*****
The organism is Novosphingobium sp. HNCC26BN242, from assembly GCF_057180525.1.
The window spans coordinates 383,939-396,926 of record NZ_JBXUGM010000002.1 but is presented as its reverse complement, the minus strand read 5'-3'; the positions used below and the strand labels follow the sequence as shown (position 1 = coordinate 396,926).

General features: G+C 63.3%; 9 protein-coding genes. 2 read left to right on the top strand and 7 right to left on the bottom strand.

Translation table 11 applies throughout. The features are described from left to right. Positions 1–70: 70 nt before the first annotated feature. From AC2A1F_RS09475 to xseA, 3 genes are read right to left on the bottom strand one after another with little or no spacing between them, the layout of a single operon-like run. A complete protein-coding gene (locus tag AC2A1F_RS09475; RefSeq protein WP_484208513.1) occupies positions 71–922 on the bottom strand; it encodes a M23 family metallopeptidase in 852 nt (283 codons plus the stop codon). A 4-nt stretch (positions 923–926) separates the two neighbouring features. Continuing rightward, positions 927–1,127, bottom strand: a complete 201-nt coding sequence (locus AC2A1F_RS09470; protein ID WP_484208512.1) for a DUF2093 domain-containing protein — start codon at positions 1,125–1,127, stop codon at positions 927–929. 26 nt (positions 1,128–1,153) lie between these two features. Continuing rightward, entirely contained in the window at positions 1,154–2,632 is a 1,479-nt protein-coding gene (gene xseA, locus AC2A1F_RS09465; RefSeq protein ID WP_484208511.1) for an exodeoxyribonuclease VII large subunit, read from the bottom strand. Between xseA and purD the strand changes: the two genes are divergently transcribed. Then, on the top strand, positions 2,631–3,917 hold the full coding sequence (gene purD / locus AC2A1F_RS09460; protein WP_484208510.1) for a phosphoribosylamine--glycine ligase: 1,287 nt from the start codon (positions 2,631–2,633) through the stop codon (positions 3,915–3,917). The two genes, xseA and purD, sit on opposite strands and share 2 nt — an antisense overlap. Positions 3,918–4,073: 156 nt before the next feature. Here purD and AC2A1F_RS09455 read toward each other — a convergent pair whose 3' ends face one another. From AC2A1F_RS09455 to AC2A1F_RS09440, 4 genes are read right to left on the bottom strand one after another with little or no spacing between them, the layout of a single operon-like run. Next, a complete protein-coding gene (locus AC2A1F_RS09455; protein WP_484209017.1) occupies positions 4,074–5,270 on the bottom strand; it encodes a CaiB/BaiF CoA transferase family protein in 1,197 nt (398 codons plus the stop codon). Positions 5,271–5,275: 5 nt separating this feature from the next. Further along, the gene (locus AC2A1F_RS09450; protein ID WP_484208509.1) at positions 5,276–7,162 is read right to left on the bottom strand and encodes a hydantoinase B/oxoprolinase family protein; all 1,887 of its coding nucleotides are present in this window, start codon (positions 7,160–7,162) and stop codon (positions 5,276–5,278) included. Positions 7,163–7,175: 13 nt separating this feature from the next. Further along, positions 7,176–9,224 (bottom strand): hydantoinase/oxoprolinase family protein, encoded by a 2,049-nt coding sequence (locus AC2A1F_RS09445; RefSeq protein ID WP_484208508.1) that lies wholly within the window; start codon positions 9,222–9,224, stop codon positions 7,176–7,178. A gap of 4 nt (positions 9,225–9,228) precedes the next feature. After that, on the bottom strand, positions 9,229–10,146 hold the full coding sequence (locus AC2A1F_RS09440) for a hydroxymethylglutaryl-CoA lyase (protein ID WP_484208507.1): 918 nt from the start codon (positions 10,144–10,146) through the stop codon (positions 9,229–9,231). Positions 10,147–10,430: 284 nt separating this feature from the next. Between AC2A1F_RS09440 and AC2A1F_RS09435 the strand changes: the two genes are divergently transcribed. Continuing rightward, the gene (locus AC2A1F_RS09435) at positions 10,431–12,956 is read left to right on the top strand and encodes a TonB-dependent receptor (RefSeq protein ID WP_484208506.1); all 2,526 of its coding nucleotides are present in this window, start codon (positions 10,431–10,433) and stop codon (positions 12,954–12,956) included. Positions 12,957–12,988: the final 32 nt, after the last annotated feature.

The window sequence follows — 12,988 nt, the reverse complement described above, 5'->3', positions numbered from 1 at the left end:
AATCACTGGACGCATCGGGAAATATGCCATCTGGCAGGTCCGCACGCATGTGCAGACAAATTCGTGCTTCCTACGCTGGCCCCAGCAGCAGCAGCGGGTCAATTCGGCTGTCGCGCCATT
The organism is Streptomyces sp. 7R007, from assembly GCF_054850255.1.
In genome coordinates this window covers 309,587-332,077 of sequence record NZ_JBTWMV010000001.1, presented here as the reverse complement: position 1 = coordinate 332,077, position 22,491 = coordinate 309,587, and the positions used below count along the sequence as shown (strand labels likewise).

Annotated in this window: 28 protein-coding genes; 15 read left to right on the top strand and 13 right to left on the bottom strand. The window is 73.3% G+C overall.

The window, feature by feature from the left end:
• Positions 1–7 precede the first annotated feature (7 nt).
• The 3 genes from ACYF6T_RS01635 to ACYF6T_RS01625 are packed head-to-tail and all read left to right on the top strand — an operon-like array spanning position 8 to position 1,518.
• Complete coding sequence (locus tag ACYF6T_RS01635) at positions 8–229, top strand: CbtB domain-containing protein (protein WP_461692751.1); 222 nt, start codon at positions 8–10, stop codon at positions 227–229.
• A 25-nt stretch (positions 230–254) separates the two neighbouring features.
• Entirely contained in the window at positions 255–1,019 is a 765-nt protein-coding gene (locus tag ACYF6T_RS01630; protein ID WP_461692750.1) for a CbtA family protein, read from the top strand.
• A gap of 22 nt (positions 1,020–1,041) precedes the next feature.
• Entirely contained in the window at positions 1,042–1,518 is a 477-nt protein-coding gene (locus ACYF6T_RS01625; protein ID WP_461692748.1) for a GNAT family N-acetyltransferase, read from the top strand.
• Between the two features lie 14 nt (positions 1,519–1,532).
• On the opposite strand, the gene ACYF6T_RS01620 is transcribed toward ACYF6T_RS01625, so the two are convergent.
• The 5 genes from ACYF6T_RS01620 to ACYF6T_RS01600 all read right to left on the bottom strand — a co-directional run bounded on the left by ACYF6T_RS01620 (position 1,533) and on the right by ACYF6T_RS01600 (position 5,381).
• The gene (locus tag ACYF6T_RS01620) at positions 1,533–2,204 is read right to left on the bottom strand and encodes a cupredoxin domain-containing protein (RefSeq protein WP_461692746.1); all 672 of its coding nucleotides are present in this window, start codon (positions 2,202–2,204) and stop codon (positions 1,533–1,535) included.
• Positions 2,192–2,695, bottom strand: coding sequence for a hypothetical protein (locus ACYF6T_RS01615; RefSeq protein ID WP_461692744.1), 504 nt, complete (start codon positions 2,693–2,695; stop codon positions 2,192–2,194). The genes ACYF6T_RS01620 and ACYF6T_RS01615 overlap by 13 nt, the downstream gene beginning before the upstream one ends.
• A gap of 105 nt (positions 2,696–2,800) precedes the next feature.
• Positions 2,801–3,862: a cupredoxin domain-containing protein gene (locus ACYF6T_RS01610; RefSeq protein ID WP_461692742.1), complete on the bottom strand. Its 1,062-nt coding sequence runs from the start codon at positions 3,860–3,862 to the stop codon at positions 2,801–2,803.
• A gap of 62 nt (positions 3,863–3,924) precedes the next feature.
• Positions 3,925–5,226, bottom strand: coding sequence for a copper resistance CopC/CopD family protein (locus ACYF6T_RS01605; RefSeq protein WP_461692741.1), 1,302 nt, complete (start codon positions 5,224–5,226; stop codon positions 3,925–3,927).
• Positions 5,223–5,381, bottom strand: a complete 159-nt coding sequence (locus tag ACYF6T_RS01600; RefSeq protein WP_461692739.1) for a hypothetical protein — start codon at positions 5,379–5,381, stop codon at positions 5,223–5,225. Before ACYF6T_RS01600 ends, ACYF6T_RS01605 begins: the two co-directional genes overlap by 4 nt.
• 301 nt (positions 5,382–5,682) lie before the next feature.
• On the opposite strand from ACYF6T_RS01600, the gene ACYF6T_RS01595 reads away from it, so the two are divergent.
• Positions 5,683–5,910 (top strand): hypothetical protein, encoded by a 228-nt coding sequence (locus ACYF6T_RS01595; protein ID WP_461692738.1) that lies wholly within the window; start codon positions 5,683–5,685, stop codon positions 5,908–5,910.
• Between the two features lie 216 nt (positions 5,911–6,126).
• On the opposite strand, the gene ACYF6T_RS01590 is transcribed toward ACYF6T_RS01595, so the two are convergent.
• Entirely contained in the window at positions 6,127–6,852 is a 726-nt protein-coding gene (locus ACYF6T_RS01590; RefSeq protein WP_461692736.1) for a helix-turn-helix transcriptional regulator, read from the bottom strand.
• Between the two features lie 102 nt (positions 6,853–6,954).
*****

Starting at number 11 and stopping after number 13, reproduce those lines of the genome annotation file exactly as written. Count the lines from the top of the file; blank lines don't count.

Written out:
• Positions 1–7 precede the first annotated feature (7 nt).
• The 3 genes from ACYF6T_RS01635 to ACYF6T_RS01625 are packed head-to-tail and all read left to right on the top strand — an operon-like array spanning position 8 to position 1,518.
• Complete coding sequence (locus tag ACYF6T_RS01635) at positions 8–229, top strand: CbtB domain-containing protein (protein WP_461692751.1); 222 nt, start codon at positions 8–10, stop codon at positions 227–229.